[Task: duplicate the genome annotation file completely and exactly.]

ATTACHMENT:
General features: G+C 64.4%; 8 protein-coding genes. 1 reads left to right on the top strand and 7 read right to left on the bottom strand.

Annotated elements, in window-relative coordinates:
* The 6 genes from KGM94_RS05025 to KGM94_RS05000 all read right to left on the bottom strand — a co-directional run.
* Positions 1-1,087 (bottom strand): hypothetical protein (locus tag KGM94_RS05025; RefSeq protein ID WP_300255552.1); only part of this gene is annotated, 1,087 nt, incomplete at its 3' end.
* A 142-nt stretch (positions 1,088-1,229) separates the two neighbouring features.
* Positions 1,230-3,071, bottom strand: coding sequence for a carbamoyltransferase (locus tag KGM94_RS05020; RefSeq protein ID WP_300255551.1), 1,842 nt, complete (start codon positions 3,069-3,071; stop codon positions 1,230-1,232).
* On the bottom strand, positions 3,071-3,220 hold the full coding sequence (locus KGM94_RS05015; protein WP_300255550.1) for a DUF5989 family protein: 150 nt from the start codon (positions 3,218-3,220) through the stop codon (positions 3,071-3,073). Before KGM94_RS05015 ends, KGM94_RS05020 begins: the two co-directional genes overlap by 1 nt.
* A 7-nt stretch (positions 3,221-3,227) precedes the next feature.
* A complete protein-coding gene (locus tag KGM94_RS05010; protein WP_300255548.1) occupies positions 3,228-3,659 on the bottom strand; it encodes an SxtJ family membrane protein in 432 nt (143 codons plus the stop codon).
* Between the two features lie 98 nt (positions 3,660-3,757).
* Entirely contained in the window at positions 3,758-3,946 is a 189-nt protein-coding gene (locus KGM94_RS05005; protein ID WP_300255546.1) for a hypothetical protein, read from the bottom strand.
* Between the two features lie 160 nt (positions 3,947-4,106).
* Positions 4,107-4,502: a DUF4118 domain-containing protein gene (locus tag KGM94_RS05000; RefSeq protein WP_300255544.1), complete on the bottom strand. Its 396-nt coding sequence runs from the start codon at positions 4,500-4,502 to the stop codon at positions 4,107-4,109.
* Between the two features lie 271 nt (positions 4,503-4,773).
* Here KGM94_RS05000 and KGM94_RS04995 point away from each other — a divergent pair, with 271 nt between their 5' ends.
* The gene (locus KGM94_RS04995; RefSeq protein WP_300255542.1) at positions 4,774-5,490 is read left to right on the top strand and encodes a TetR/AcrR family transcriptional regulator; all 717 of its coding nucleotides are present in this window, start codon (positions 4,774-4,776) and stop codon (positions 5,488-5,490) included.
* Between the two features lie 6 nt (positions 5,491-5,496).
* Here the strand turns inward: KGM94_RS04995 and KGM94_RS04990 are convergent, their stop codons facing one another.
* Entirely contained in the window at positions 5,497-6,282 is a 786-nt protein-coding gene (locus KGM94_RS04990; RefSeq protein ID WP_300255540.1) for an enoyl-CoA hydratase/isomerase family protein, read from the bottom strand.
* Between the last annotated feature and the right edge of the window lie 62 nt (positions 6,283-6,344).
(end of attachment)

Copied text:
General features: G+C 64.4%; 8 protein-coding genes. 1 reads left to right on the top strand and 7 read right to left on the bottom strand.

Annotated elements, in window-relative coordinates:
* The 6 genes from KGM94_RS05025 to KGM94_RS05000 all read right to left on the bottom strand — a co-directional run.
* Positions 1-1,087 (bottom strand): hypothetical protein (locus tag KGM94_RS05025; RefSeq protein ID WP_300255552.1); only part of this gene is annotated, 1,087 nt, incomplete at its 3' end.
* A 142-nt stretch (positions 1,088-1,229) separates the two neighbouring features.
* Positions 1,230-3,071, bottom strand: coding sequence for a carbamoyltransferase (locus tag KGM94_RS05020; RefSeq protein ID WP_300255551.1), 1,842 nt, complete (start codon positions 3,069-3,071; stop codon positions 1,230-1,232).
* On the bottom strand, positions 3,071-3,220 hold the full coding sequence (locus KGM94_RS05015; protein WP_300255550.1) for a DUF5989 family protein: 150 nt from the start codon (positions 3,218-3,220) through the stop codon (positions 3,071-3,073). Before KGM94_RS05015 ends, KGM94_RS05020 begins: the two co-directional genes overlap by 1 nt.
* A 7-nt stretch (positions 3,221-3,227) precedes the next feature.
* A complete protein-coding gene (locus tag KGM94_RS05010; protein WP_300255548.1) occupies positions 3,228-3,659 on the bottom strand; it encodes an SxtJ family membrane protein in 432 nt (143 codons plus the stop codon).
* Between the two features lie 98 nt (positions 3,660-3,757).
* Entirely contained in the window at positions 3,758-3,946 is a 189-nt protein-coding gene (locus KGM94_RS05005; protein ID WP_300255546.1) for a hypothetical protein, read from the bottom strand.
* Between the two features lie 160 nt (positions 3,947-4,106).
* Positions 4,107-4,502: a DUF4118 domain-containing protein gene (locus tag KGM94_RS05000; RefSeq protein WP_300255544.1), complete on the bottom strand. Its 396-nt coding sequence runs from the start codon at positions 4,500-4,502 to the stop codon at positions 4,107-4,109.
* Between the two features lie 271 nt (positions 4,503-4,773).
* Here KGM94_RS05000 and KGM94_RS04995 point away from each other — a divergent pair, with 271 nt between their 5' ends.
* The gene (locus KGM94_RS04995; RefSeq protein WP_300255542.1) at positions 4,774-5,490 is read left to right on the top strand and encodes a TetR/AcrR family transcriptional regulator; all 717 of its coding nucleotides are present in this window, start codon (positions 4,774-4,776) and stop codon (positions 5,488-5,490) included.
* Between the two features lie 6 nt (positions 5,491-5,496).
* Here the strand turns inward: KGM94_RS04995 and KGM94_RS04990 are convergent, their stop codons facing one another.
* Entirely contained in the window at positions 5,497-6,282 is a 786-nt protein-coding gene (locus KGM94_RS04990; RefSeq protein ID WP_300255540.1) for an enoyl-CoA hydratase/isomerase family protein, read from the bottom strand.
* Between the last annotated feature and the right edge of the window lie 62 nt (positions 6,283-6,344).